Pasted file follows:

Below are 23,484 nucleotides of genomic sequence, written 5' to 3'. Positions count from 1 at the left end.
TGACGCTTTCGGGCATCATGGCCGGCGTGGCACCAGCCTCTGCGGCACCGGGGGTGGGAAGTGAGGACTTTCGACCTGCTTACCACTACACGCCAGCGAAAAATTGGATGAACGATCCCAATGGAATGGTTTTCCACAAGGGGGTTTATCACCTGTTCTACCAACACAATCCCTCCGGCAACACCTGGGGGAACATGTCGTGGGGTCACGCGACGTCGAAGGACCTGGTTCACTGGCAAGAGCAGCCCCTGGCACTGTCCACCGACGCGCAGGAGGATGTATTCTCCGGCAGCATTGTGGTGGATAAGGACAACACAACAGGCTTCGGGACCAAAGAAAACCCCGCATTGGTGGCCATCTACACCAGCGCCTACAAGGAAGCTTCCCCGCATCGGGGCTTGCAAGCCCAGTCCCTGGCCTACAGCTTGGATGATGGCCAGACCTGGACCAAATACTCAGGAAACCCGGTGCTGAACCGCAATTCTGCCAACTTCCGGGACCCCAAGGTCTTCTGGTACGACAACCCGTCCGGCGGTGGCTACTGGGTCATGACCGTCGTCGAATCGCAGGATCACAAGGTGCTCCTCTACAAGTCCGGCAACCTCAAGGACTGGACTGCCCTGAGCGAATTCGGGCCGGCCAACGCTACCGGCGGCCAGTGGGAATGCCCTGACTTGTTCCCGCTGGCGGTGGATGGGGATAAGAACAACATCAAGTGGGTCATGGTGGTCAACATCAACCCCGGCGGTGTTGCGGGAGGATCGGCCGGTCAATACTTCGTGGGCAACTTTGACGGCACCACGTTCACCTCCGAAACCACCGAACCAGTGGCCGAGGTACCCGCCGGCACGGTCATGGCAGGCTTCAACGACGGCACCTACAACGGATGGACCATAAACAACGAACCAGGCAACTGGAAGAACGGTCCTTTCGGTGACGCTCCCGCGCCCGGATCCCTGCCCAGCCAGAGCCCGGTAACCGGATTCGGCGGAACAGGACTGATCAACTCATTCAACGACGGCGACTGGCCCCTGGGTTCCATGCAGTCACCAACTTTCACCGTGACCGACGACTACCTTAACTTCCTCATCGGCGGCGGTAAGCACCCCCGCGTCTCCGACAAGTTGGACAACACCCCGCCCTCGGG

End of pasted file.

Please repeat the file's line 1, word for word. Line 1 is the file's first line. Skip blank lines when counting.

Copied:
Below are 23,484 nucleotides of genomic sequence, written 5' to 3'. Positions count from 1 at the left end.